[an error occurred while processing this directive]
BBC News
watch One-Minute World News
Last Updated: Friday, 6 October 2006, 12:27 GMT 13:27 UK
Topshop ructions as fashion boss quits
By Simon Atkinson
Business reporter, BBC News

Kate Moss
Kate Moss will "set the inspiration" for her fashion line

When the hiring of the UK's most famous supermodel coincided with the departure of a top executive at the same firm - and a blonde, female one at that - the tabloid headlines were inevitable.

"Topshop boss is off over Moss", squawked The Sun.

"Exit the Topshop queen who won't work with Moss", claimed the Daily Mail.

So just why has Jane Shepherdson - described by magazine Drapers as "the most important woman in British fashion" - chosen to leave Topshop, the business she helped turn around after 18 years?

The conspiracy theory is simple: Ms Shepherdson, who ran Topshop on a day-to-day basis, was upset that she had not been suitably consulted on the decision to employ the controversial supermodel Kate Moss.

However, the billionaire at the top of the Topshop tree, Sir Philip Green, is insisting that the departure of his brand director had nothing to do with the decision to hire Ms Moss as a designer at the High Street chain.

'Collaborative decision'

To try and douse speculation, Sir Philip issued a statement saying that Ms Shepherdson had simply decided it was "time for a change".

She knows what the trends are, she likes shopping
Sir Philip Green on Kate Moss

Hiring Moss had been a "collaborative decision" and had "absolutely nothing" to do with the brand manager's decision to leave the business, Sir Philip added.

Of course the denials have done little to stop the rumours.

While two executives have been appointed from within the company to replace Ms Shepherdson, losing such an influential figure has been seen by many analysts as a large blow for Sir Philip's Arcadia Empire.

In recent years she has helped make Topshop a byword for fashion among both celebrities and fashion-conscious teenage girls - exactly the kind of person he needs around the group.

Just last month, Sir Philip's Bhs business announced a 60% fall in annual profits, a setback he blamed on mistakes in its womenswear collection.

A bid to buy Marks & Spencer - which has itself turned a corner and is starting to regain its dominant position on the High Street - also failed.

So whatever the motive for Ms Shepherdson's departure, there are likely to be some people within Topshop who are worried that her instinct for fashion will be missed, even if others are betting her legacy will endure.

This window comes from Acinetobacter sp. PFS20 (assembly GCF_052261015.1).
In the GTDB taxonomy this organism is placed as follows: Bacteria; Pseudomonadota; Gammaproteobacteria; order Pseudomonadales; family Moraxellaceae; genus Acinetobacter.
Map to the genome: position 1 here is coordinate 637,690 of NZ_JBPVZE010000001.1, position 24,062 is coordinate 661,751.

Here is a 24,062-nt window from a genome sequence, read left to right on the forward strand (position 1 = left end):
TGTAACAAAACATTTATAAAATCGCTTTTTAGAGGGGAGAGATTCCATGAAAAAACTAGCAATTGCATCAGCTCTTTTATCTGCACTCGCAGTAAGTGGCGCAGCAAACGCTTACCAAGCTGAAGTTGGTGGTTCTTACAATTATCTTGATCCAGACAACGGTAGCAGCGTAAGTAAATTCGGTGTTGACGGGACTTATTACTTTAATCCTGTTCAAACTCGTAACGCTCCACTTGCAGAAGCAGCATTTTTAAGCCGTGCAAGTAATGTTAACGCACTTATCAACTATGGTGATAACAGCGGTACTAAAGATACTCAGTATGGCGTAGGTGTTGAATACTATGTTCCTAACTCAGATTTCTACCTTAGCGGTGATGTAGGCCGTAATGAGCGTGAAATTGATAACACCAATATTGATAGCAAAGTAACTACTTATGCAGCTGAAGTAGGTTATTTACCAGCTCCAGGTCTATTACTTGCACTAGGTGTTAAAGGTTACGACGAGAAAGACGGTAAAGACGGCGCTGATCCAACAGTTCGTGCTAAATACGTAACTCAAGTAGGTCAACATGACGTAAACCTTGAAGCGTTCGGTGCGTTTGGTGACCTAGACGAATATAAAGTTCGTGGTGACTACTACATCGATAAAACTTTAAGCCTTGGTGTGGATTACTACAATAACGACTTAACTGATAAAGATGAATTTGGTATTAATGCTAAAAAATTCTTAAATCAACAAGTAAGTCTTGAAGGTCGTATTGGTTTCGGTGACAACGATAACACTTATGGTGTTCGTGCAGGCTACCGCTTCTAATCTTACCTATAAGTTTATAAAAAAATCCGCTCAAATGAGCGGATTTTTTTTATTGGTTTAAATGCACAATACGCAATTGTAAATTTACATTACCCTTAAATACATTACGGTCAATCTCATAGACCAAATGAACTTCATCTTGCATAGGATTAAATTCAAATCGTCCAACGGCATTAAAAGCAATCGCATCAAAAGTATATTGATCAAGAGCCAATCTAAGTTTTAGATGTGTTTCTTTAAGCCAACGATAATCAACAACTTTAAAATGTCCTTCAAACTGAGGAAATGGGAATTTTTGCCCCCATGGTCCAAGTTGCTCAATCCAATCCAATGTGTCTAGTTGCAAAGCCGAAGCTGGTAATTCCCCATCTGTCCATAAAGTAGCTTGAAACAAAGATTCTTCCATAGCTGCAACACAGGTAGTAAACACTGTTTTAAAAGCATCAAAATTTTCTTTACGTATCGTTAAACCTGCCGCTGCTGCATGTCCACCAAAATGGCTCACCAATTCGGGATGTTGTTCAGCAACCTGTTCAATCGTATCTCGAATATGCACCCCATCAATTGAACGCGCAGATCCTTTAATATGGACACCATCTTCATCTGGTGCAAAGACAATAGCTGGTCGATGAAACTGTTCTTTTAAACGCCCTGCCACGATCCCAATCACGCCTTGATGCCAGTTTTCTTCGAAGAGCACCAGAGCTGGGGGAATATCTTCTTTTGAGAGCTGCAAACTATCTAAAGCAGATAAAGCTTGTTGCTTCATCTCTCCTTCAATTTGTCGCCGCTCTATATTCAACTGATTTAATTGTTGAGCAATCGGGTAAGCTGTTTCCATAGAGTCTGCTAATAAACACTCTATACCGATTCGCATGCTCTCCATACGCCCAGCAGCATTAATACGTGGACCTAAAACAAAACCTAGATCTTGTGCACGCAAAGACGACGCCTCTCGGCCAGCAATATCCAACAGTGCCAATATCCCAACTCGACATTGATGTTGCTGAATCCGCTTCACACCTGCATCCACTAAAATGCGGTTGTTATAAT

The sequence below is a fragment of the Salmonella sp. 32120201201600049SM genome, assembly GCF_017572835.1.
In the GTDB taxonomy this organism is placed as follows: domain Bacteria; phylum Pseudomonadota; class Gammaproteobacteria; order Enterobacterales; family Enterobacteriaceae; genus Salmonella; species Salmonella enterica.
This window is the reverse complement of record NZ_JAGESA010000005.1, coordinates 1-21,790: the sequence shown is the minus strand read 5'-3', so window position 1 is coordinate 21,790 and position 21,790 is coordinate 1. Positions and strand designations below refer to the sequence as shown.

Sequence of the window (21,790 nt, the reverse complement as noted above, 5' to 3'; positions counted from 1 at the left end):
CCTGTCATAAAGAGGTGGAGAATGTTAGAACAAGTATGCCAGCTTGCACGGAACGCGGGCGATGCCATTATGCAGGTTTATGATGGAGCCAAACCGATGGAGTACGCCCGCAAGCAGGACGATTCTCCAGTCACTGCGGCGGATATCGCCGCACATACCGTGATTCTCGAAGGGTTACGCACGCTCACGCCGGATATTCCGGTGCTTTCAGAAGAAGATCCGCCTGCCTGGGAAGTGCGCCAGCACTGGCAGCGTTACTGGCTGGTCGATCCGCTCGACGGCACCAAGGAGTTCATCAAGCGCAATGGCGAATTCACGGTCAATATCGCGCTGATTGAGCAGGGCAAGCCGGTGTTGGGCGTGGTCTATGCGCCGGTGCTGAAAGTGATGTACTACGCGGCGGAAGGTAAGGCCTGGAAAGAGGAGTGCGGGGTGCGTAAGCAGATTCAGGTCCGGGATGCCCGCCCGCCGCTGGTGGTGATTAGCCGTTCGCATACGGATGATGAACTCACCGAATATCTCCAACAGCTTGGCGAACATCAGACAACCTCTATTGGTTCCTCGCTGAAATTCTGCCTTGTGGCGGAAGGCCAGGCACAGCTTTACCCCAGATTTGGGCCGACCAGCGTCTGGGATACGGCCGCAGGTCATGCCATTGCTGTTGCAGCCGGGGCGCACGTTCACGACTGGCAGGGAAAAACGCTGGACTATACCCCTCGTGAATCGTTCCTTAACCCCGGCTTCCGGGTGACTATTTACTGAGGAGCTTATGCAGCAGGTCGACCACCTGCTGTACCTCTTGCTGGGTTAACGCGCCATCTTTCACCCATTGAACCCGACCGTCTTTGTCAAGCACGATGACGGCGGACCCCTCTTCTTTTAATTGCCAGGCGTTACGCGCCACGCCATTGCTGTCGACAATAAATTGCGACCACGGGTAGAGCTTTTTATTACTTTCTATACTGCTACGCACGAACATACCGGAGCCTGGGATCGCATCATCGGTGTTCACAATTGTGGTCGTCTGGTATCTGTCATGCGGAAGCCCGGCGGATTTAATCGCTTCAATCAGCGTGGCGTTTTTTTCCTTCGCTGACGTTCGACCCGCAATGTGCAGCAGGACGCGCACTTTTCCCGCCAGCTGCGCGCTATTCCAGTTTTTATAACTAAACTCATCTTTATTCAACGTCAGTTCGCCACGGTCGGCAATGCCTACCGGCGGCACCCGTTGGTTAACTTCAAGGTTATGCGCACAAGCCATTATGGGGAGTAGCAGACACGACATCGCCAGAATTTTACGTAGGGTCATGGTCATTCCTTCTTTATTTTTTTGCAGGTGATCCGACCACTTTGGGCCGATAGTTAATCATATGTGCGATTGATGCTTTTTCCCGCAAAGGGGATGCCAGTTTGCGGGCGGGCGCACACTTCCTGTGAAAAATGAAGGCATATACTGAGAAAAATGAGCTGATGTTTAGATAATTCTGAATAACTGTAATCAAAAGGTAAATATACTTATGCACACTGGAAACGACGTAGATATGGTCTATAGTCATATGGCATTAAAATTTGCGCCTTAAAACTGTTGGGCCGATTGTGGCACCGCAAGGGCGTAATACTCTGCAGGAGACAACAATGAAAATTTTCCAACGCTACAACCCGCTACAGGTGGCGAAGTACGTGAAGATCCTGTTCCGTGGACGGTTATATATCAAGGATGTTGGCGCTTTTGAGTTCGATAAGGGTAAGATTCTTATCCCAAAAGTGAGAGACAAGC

"Jane did a terrific job at creating the Topshop we know today," said editor of the British edition of Vogue, Alexandra Shulman.

"She's left it in great shape for the team and whoever new comes in to take it on to another phase."

'Set the inspiration'

As a buyer with the firm, Ms Shepherdson took a bet on a job lot of tank tops - raising eyebrows among some executives at the firm but proving her credentials and eye for a trend as the chain sold 50,000 in a week.

She went on to set the direction for the 300-store brand that raked in a reported 102m profit last year, taking on competition from its High Street rivals such as H&M.

How much of Topshop's surging profits will go on the 32-year-old supermodel's contract has not been revealed, and while Ms Moss will feature in occasional advertising campaigns, design will be her main role according to Sir Philip.

"She will come in for a few hours every other day or so, set the inspiration for the line, and then our designers will interpret that," he said.

"She knows what the trends are, she likes shopping and she will provide the ethos as to where we should position the line."

See inside fashion store Topshop

Topshop rift 'not linked to Moss'
05 Oct 06 |  Business
Green admits Bhs 'disappointment'
28 Sep 06 |  Business

The BBC is not responsible for the content of external internet sites

Has China's housing bubble burst?
How the world's oldest clove tree defied an empire
Why Royal Ballet principal Sergei Polunin quit


Americas Africa Europe Middle East South Asia Asia Pacific